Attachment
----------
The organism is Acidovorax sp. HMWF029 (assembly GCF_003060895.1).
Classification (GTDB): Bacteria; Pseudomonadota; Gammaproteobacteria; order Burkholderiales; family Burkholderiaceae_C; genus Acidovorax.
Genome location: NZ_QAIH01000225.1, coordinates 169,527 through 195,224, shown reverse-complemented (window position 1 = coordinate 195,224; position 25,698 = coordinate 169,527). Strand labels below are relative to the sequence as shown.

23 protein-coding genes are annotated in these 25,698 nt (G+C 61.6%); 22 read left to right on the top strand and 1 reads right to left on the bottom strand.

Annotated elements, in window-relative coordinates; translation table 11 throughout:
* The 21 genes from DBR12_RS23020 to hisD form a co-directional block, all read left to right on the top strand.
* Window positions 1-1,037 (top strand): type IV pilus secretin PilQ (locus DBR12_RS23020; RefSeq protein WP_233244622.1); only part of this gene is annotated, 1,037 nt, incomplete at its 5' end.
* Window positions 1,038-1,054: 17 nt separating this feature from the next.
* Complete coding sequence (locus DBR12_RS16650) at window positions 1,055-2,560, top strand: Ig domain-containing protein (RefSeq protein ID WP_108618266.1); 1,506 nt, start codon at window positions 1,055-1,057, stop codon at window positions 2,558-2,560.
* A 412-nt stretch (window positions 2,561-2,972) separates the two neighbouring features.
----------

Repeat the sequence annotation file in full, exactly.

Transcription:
The organism is Acidovorax sp. HMWF029 (assembly GCF_003060895.1).
Classification (GTDB): Bacteria; Pseudomonadota; Gammaproteobacteria; order Burkholderiales; family Burkholderiaceae_C; genus Acidovorax.
Genome location: NZ_QAIH01000225.1, coordinates 169,527 through 195,224, shown reverse-complemented (window position 1 = coordinate 195,224; position 25,698 = coordinate 169,527). Strand labels below are relative to the sequence as shown.

23 protein-coding genes are annotated in these 25,698 nt (G+C 61.6%); 22 read left to right on the top strand and 1 reads right to left on the bottom strand.

Annotated elements, in window-relative coordinates; translation table 11 throughout:
* The 21 genes from DBR12_RS23020 to hisD form a co-directional block, all read left to right on the top strand.
* Window positions 1-1,037 (top strand): type IV pilus secretin PilQ (locus DBR12_RS23020; RefSeq protein WP_233244622.1); only part of this gene is annotated, 1,037 nt, incomplete at its 5' end.
* Window positions 1,038-1,054: 17 nt separating this feature from the next.
* Complete coding sequence (locus DBR12_RS16650) at window positions 1,055-2,560, top strand: Ig domain-containing protein (RefSeq protein ID WP_108618266.1); 1,506 nt, start codon at window positions 1,055-1,057, stop codon at window positions 2,558-2,560.
* A 412-nt stretch (window positions 2,561-2,972) separates the two neighbouring features.